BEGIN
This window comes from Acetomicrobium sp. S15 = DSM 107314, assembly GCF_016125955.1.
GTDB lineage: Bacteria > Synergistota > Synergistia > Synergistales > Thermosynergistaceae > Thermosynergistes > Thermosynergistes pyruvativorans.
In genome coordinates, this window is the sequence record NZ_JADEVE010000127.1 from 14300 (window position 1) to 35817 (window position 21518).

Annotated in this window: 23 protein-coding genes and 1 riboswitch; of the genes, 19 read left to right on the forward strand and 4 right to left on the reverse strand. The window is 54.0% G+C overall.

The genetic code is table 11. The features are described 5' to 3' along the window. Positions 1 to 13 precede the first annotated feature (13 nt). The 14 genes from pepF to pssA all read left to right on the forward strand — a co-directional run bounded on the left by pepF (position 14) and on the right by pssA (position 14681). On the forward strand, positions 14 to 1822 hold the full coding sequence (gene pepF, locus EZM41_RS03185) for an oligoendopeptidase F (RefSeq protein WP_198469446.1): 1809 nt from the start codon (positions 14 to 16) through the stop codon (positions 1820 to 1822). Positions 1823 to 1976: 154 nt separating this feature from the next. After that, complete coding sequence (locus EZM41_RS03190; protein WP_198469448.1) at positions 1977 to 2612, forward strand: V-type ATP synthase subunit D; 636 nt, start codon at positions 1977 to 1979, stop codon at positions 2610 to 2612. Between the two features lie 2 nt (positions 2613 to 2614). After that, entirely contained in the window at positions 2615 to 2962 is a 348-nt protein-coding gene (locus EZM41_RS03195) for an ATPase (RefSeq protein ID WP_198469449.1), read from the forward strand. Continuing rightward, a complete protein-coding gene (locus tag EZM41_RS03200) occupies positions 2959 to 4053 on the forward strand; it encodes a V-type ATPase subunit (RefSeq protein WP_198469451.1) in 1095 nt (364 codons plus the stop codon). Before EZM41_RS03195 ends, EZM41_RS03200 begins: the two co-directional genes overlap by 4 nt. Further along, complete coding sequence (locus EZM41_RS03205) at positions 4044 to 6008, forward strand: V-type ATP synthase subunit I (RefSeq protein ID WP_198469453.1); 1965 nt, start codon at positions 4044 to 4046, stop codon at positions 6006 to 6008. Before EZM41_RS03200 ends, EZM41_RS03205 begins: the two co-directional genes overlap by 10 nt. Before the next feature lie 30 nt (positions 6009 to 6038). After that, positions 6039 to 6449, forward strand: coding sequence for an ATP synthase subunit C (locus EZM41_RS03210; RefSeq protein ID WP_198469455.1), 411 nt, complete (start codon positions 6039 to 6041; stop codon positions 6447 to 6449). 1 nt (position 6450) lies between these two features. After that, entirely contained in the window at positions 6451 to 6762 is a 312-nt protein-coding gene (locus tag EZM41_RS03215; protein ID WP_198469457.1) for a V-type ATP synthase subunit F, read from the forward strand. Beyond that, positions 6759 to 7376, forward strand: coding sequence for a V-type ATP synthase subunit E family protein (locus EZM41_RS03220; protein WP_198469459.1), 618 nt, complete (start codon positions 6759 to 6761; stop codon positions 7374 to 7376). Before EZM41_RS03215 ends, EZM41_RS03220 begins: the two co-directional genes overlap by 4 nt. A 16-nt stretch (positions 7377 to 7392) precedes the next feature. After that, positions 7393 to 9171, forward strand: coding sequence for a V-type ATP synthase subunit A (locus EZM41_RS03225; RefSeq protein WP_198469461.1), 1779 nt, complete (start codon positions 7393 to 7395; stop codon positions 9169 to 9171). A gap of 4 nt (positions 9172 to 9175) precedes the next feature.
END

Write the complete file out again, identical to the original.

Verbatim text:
This window comes from Acetomicrobium sp. S15 = DSM 107314, assembly GCF_016125955.1.
GTDB lineage: Bacteria > Synergistota > Synergistia > Synergistales > Thermosynergistaceae > Thermosynergistes > Thermosynergistes pyruvativorans.
In genome coordinates, this window is the sequence record NZ_JADEVE010000127.1 from 14300 (window position 1) to 35817 (window position 21518).

Annotated in this window: 23 protein-coding genes and 1 riboswitch; of the genes, 19 read left to right on the forward strand and 4 right to left on the reverse strand. The window is 54.0% G+C overall.

The genetic code is table 11. The features are described 5' to 3' along the window. Positions 1 to 13 precede the first annotated feature (13 nt). The 14 genes from pepF to pssA all read left to right on the forward strand — a co-directional run bounded on the left by pepF (position 14) and on the right by pssA (position 14681). On the forward strand, positions 14 to 1822 hold the full coding sequence (gene pepF, locus EZM41_RS03185) for an oligoendopeptidase F (RefSeq protein WP_198469446.1): 1809 nt from the start codon (positions 14 to 16) through the stop codon (positions 1820 to 1822). Positions 1823 to 1976: 154 nt separating this feature from the next. After that, complete coding sequence (locus EZM41_RS03190; protein WP_198469448.1) at positions 1977 to 2612, forward strand: V-type ATP synthase subunit D; 636 nt, start codon at positions 1977 to 1979, stop codon at positions 2610 to 2612. Between the two features lie 2 nt (positions 2613 to 2614). After that, entirely contained in the window at positions 2615 to 2962 is a 348-nt protein-coding gene (locus EZM41_RS03195) for an ATPase (RefSeq protein ID WP_198469449.1), read from the forward strand. Continuing rightward, a complete protein-coding gene (locus tag EZM41_RS03200) occupies positions 2959 to 4053 on the forward strand; it encodes a V-type ATPase subunit (RefSeq protein WP_198469451.1) in 1095 nt (364 codons plus the stop codon). Before EZM41_RS03195 ends, EZM41_RS03200 begins: the two co-directional genes overlap by 4 nt. Further along, complete coding sequence (locus EZM41_RS03205) at positions 4044 to 6008, forward strand: V-type ATP synthase subunit I (RefSeq protein ID WP_198469453.1); 1965 nt, start codon at positions 4044 to 4046, stop codon at positions 6006 to 6008. Before EZM41_RS03200 ends, EZM41_RS03205 begins: the two co-directional genes overlap by 10 nt. Before the next feature lie 30 nt (positions 6009 to 6038). After that, positions 6039 to 6449, forward strand: coding sequence for an ATP synthase subunit C (locus EZM41_RS03210; RefSeq protein ID WP_198469455.1), 411 nt, complete (start codon positions 6039 to 6041; stop codon positions 6447 to 6449). 1 nt (position 6450) lies between these two features. After that, entirely contained in the window at positions 6451 to 6762 is a 312-nt protein-coding gene (locus tag EZM41_RS03215; protein ID WP_198469457.1) for a V-type ATP synthase subunit F, read from the forward strand. Beyond that, positions 6759 to 7376, forward strand: coding sequence for a V-type ATP synthase subunit E family protein (locus EZM41_RS03220; protein WP_198469459.1), 618 nt, complete (start codon positions 6759 to 6761; stop codon positions 7374 to 7376). Before EZM41_RS03215 ends, EZM41_RS03220 begins: the two co-directional genes overlap by 4 nt. A 16-nt stretch (positions 7377 to 7392) precedes the next feature. After that, positions 7393 to 9171, forward strand: coding sequence for a V-type ATP synthase subunit A (locus EZM41_RS03225; RefSeq protein WP_198469461.1), 1779 nt, complete (start codon positions 7393 to 7395; stop codon positions 9169 to 9171). A gap of 4 nt (positions 9172 to 9175) precedes the next feature.